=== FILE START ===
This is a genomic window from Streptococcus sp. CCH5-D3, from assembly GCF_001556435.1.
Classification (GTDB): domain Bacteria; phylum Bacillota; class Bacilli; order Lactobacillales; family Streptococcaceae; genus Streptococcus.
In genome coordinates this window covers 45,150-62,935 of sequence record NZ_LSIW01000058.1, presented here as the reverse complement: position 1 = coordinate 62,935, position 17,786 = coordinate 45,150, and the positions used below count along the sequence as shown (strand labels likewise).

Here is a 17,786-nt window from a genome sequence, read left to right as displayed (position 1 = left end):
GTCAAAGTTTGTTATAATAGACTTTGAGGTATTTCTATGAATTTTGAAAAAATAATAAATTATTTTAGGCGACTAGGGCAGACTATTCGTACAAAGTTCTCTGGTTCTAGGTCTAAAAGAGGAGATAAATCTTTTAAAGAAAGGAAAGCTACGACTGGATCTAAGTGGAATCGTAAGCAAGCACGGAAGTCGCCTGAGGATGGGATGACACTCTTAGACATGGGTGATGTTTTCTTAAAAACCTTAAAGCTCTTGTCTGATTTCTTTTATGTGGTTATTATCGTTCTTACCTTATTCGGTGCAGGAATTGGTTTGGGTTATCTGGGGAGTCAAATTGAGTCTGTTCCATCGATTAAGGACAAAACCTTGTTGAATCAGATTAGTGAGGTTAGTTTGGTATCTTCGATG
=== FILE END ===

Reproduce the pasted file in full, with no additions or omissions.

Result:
This is a genomic window from Streptococcus sp. CCH5-D3, from assembly GCF_001556435.1.
Classification (GTDB): domain Bacteria; phylum Bacillota; class Bacilli; order Lactobacillales; family Streptococcaceae; genus Streptococcus.
In genome coordinates this window covers 45,150-62,935 of sequence record NZ_LSIW01000058.1, presented here as the reverse complement: position 1 = coordinate 62,935, position 17,786 = coordinate 45,150, and the positions used below count along the sequence as shown (strand labels likewise).

Here is a 17,786-nt window from a genome sequence, read left to right as displayed (position 1 = left end):
GTCAAAGTTTGTTATAATAGACTTTGAGGTATTTCTATGAATTTTGAAAAAATAATAAATTATTTTAGGCGACTAGGGCAGACTATTCGTACAAAGTTCTCTGGTTCTAGGTCTAAAAGAGGAGATAAATCTTTTAAAGAAAGGAAAGCTACGACTGGATCTAAGTGGAATCGTAAGCAAGCACGGAAGTCGCCTGAGGATGGGATGACACTCTTAGACATGGGTGATGTTTTCTTAAAAACCTTAAAGCTCTTGTCTGATTTCTTTTATGTGGTTATTATCGTTCTTACCTTATTCGGTGCAGGAATTGGTTTGGGTTATCTGGGGAGTCAAATTGAGTCTGTTCCATCGATTAAGGACAAAACCTTGTTGAATCAGATTAGTGAGGTTAGTTTGGTATCTTCGATG